“A landlord may make an election to say, you know what, I want to get off the CERA train, and I want to give a shot to another person who is desirous to live in my unit,” he said.
When a landlord submits a CERA application, they agree to not start any eviction proceedings while the program dollars are paying for the rent, according to MSHDA.
It’s been a “mad scramble” trying to get residents with past balances into the CERA program as it winds down, said Douglas Marcum, former president of the Detroit Metropolitan Apartment Association and regional property manager for KMG Prestige. The program, he said, has been effective in getting tenants approved, though there have been delays in receiving funds.
“We’ve got mortgages to pay, we’ve got taxes to pay, we’ve got utilities to pay, employees to pay, supplies for maintenance and all of that,” he said.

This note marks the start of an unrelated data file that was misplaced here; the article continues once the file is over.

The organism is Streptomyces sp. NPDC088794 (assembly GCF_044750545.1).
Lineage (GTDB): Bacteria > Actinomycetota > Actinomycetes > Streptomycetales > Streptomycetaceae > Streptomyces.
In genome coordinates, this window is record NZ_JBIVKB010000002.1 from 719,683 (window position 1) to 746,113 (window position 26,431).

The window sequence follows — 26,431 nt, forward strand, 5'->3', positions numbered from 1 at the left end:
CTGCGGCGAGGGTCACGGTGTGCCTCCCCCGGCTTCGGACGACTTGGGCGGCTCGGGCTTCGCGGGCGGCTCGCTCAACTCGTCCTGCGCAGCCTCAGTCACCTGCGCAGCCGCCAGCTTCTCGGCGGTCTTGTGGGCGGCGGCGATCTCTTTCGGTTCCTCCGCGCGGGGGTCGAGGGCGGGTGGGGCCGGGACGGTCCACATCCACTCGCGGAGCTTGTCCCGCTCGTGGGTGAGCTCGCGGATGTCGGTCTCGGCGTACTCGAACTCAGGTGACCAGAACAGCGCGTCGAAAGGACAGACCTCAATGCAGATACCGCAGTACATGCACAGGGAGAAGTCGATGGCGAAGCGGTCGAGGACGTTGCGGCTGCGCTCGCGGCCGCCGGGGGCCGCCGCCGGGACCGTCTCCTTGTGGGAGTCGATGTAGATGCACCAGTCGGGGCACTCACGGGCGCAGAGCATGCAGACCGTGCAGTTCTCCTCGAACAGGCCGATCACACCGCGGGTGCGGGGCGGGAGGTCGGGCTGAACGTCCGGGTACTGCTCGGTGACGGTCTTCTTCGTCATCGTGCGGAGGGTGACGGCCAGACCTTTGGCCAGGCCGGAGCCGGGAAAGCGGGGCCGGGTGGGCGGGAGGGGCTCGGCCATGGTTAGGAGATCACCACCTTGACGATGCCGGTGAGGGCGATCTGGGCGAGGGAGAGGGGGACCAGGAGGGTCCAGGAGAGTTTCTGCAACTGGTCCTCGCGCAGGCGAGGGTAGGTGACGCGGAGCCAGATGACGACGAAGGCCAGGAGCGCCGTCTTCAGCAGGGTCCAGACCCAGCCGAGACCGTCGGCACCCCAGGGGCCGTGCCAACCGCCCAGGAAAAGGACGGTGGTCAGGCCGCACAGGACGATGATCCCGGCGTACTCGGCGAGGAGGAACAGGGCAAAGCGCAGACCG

There was overwhelming demand for the CERA program and agencies struggled to administer the program, Paletz said.
“Landlords are not immune from higher labor costs,” he said. “Landlords are not immune from higher payroll costs.”
Some landlords, he said, have worked alongside tenants to get the rent assistance.
“The landlord will never be made whole due to the time that it took for those monies to be paid and the costs that have increased,” related to maintaining properties, wage increases and supply chain hiccups, Paletz said.
Existing programs not enough
Beyond temporary solutions like the CERA program, both tenant and landlord advocates agree there needs to be more affordable housing in the state.
“We know that the lack of affordable housing is at the root of the eviction problem,” Schaafsma said. “There’s just not enough affordable or near affordable housing for low and increasingly moderate income renters.”
Michigan needs more than 200,000 affordable rental units for extremely low income households, or a family of four earning $27,750, according to the National Low Income Housing Coalition. The Detroit, Warren and Detroit area needs about 100,000 units.